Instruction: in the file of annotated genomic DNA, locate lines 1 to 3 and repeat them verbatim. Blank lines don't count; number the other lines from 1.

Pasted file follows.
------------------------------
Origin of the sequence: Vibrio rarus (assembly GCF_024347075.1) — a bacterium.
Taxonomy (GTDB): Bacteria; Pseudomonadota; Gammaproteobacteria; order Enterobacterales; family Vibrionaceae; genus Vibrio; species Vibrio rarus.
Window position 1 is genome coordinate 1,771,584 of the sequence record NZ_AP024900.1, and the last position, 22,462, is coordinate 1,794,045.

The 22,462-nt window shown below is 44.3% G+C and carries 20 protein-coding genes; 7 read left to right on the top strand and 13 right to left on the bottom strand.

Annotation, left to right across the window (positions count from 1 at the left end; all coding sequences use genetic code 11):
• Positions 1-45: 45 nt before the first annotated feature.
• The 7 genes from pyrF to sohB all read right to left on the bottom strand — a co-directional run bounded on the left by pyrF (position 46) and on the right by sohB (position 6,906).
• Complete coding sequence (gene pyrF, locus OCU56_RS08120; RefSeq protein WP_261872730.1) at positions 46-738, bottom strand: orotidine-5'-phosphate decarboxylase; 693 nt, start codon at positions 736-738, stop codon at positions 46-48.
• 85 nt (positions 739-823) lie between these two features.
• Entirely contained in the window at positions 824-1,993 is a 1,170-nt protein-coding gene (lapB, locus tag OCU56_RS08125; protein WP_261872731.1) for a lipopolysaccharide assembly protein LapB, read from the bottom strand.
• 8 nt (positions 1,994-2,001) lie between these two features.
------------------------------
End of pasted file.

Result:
Origin of the sequence: Vibrio rarus (assembly GCF_024347075.1) — a bacterium.
Taxonomy (GTDB): Bacteria; Pseudomonadota; Gammaproteobacteria; order Enterobacterales; family Vibrionaceae; genus Vibrio; species Vibrio rarus.
Window position 1 is genome coordinate 1,771,584 of the sequence record NZ_AP024900.1, and the last position, 22,462, is coordinate 1,794,045.